Boston, Mass. — Scientists at Schepens Eye Research Institute, a subsidiary of Mass. Eye and Ear and affiliate of Harvard Medical School, have discovered that VEGF (vascular endothelial growth factor), which is known to cause blood vessel growth, has a separate function. According to their study, VEGF seems to unexpectedly bind the receptor for another growth factor known as platelet-derived growth factor (PDGF), and thereby prevent PDGF from binding. This discovery suggests that VEGF may contribute to the development of proliferative vitreoretinopathy (PVR), the most common serious side-effect of retinal re-attachment surgery. In PVR, an abnormal membrane forms on the surface of the newly re-attached retina and then proceeds to contract, which cause a secondary detachment.
This finding, published in the May issue of Molecular and Cellular Biology, is significant for two reasons, according to Dr. Andrius Kazlauskas, a Schepens senior scientist and principal investigator of the study. “First because it may ultimately give us a much-needed targets for drugs to prevent PVR, which has no treatment except another re-attachment surgery that often fails, causing severe vision loss. And second, because this unusual relationship of growth factors might also be occurring in other disorders.”
Growth factors are proteins that stimulate the migration and proliferation of cells by binding to receptors on those cells, usually receptors specifically designated for the individual growth factor. In the case of PVR, there is strong evidence that growth factors in vitreous activate the PDGF receptor and thereby drive the abnormal membrane formation on the retina after retinal re-attachment surgery.
Each year, nearly 10 percent of the 40,000 Americans who undergo retinal re-attachment surgery develop PVR. While the cause is not well understood, scientists believe it may involve displaced cells from the back of the eye (released during the surgery or the original trauma) that become stimulated to organize into a destructive membrane by growth factors in the vitreous, the clear gel that fills the space between the retina at the back of the eye and the lens at the front of the eye.
In fact, previous research has shown that when PVR is present, the amount of a handful of growth factors in vitreous increases. Furthermore, cells in the PVR membrane express the PDGFR, which is activated by the vitreal growth factors and thereby stimulates cell proliferation, migration and the forming of cell matrixes.
“However, the mystery has been that the PDGFs don’t seem to be binding very often or well with these receptors. When they do bind, the receptors self-destruct rather than activating the growth of the membrane characteristic of PVR, says Kazlauskas. “We decided there must be something else binding to these receptors that could be contributing to the formation of the PVR membrane.”
Kazlauskas and his team decided to find out what. Through a series of experiments they discovered that when vitreous was present, PDGFs’ ability to bind their “own” receptors was impaired. This finding suggested that vitreous from patients with PVR contained an agent that prevented PDGFs from binding to the receptor. The experiment that followed revealed that this was indeed the case, and that VEGF was the agent in vitreous that prevented PDGFs from binding their receptor.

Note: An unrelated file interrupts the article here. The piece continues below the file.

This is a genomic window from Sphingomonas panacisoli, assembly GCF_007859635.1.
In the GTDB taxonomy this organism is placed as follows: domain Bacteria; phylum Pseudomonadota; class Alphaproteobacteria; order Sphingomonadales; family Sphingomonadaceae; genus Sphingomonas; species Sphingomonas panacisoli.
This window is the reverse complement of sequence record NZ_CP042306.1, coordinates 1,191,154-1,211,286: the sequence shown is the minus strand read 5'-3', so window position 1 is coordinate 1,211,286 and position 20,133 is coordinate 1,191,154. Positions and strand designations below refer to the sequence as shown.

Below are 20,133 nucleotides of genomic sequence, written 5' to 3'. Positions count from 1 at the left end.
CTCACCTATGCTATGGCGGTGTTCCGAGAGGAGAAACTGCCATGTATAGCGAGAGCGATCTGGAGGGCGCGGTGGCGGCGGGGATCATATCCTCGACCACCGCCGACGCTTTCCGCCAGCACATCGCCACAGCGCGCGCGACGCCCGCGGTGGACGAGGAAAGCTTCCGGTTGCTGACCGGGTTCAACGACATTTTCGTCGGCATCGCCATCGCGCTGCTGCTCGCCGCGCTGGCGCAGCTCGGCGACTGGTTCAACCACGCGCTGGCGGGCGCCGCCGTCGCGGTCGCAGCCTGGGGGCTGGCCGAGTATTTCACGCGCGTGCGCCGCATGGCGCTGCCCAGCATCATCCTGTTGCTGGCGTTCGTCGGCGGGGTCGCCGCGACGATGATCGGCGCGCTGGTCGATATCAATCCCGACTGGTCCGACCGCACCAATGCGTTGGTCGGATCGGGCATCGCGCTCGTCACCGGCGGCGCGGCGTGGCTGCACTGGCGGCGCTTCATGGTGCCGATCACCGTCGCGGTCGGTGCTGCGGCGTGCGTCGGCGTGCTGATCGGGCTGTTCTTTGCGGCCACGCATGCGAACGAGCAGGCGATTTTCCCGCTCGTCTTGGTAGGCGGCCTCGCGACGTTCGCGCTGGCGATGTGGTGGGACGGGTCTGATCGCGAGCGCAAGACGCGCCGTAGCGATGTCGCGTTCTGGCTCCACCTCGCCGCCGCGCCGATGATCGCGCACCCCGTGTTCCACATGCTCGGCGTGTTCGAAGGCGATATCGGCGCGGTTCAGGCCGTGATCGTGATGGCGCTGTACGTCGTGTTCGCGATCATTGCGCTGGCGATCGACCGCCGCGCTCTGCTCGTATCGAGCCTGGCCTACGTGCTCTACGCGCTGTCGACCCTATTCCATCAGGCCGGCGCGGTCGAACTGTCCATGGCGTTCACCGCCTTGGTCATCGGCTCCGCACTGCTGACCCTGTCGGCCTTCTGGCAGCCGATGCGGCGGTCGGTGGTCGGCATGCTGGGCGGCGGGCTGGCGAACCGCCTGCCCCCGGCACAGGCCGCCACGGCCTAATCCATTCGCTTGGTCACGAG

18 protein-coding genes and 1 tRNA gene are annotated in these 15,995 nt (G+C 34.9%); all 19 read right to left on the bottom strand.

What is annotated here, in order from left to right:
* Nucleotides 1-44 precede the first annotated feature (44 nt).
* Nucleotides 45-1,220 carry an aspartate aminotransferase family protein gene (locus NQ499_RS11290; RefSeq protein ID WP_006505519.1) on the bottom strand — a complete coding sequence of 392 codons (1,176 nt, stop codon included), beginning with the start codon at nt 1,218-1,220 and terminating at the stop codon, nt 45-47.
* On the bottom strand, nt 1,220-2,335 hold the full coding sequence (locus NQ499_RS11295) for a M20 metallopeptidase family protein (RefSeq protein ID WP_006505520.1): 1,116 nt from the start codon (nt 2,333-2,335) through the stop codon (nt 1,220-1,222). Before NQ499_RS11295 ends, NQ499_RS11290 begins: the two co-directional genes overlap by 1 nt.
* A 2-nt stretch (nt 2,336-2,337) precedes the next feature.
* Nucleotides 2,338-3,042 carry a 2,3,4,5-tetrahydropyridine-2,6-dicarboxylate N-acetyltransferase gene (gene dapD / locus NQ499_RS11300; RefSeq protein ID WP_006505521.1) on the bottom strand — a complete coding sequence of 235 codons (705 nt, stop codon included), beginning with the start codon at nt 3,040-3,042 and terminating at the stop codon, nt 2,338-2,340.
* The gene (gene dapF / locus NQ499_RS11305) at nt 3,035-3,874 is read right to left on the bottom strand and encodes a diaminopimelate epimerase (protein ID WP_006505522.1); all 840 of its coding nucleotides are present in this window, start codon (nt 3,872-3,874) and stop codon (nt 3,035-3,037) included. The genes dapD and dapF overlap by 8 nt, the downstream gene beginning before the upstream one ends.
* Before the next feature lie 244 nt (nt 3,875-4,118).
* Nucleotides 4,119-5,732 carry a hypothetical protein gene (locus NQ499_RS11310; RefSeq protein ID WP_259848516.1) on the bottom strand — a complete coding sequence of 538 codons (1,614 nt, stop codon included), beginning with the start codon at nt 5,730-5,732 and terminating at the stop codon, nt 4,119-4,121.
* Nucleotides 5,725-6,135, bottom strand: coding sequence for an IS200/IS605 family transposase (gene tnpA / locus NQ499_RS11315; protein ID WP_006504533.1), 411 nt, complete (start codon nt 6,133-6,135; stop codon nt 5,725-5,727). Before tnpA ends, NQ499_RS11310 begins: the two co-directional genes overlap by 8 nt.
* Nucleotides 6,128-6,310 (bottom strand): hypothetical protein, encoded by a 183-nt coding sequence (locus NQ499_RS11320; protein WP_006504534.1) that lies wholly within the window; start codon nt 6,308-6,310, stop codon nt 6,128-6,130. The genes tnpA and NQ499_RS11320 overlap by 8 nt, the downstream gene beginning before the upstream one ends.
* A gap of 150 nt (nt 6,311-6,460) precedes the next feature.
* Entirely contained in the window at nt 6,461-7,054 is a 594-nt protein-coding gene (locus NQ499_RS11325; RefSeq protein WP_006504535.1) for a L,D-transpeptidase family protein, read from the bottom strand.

This observation lit several light bulbs, according to Kazlauskas. “First it confirmed previous studies showing that VEGF and PDGF were structurally very similar. Furthermore, the new findings extended the relevance of the PDGF/VEGF relationship to a blinding eye disease.
“Second, it strengthened our emerging suspicion regarding which growth factors in vitreous of patients in PVR are the ones that drive this disease. Finally, it made us think about a new way to prevent PVR, i.e. by neutralizing VEGF,” he says.
He adds, “This is particularly exciting because there already are safe and effective approaches to block VEGF, which have never been considered for PVR because they didn’t make sense without understanding the relationship among the vitreal growth factors that came to light in the course of this study.”
So the implications are promising. “By measuring the level of VEGF in the vitreous before surgery, we may be able to predict the likelihood of PVR happening for a specific individual,” says Kazlauskas.
“And, of course, the real hope is that anti-VEGF drugs or compounds might someday be able to prevent the disease altogether, eliminating the fear of this complication for patients,” he adds.
According to Kazlauskas, the next steps for him and his team will involve investigating the impact of anti-VEGF compounds to see if they can actually prevent or arrest the development of PVR.”
Steven Pennock, PhD, at Schepens Eye Research Institute, was the first author of the study, which is titled Vascular Endothelial Growth Factor A Competitively Inhibits Platelet- Derived Growth Factor (PDGF)-Dependent Activation of PDGF Receptor and Subsequent Signaling Events and Cellular Responses.
About Mass. Eye and Ear: Founded in 1824, Massachusetts Eye and Ear is an independent specialty hospital providing patient care for disorders of the eye, ear, nose, throat, head and neck. Mass. Eye and Ear is an international leader in Ophthalmology and Otolaryngology research and a teaching partner of Harvard Medical School. The Massachusetts Eye and Ear and Schepens Eye Research Institute united in 2010 to form the world’s largest and most robust private basic and clinical ophthalmology research enterprise. For more information about Mass. Eye and Ear, call 617-523-7900 or visit www.MassEyeAndEar.org.